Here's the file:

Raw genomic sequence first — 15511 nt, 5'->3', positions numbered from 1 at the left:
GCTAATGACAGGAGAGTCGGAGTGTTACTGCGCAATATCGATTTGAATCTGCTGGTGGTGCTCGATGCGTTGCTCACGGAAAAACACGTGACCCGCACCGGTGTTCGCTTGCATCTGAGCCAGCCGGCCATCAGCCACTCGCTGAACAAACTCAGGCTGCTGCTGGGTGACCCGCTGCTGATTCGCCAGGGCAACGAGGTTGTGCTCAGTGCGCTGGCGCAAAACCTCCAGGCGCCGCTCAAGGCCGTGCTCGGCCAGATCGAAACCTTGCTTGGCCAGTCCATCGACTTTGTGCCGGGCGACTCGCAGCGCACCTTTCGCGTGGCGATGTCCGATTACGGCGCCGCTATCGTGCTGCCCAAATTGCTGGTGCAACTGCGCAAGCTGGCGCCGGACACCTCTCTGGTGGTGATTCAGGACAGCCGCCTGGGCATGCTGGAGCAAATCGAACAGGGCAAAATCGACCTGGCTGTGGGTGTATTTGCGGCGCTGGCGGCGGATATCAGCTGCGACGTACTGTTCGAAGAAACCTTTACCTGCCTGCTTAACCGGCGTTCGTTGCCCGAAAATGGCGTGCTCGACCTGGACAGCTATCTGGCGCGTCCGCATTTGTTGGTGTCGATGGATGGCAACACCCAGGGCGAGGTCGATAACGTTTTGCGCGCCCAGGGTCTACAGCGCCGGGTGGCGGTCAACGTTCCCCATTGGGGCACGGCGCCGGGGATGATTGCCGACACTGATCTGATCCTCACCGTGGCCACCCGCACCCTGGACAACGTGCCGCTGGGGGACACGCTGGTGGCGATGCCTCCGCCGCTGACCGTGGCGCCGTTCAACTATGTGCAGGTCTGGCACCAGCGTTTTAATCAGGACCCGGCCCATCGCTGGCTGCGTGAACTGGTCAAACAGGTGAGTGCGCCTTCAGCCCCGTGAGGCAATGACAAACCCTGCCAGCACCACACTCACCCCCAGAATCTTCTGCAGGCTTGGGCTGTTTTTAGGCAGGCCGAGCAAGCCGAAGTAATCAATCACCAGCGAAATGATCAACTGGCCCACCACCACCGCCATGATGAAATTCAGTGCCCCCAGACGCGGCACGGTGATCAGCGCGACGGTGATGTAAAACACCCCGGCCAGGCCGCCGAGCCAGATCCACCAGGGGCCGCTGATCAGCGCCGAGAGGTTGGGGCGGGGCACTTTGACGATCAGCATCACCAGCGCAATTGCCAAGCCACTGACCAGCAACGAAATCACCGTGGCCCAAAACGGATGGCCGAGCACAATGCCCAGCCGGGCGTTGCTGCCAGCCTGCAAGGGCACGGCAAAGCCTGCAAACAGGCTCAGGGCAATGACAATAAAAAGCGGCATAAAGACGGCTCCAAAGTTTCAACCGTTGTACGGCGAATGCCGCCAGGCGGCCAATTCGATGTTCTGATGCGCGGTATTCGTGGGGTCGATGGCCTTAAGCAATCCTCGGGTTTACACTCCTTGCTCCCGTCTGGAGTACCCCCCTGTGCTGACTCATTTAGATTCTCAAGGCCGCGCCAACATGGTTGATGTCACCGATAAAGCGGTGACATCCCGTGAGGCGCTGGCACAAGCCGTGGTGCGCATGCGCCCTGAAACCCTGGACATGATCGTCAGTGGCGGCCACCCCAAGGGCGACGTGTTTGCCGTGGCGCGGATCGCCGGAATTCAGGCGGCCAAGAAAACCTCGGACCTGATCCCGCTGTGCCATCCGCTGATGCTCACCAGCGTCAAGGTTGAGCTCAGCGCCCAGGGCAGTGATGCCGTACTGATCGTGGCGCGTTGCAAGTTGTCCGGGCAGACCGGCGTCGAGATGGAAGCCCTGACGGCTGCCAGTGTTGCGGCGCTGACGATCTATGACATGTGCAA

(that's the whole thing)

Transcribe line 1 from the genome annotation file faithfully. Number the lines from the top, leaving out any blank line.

Raw genomic sequence first — 15511 nt, 5'->3', positions numbered from 1 at the left: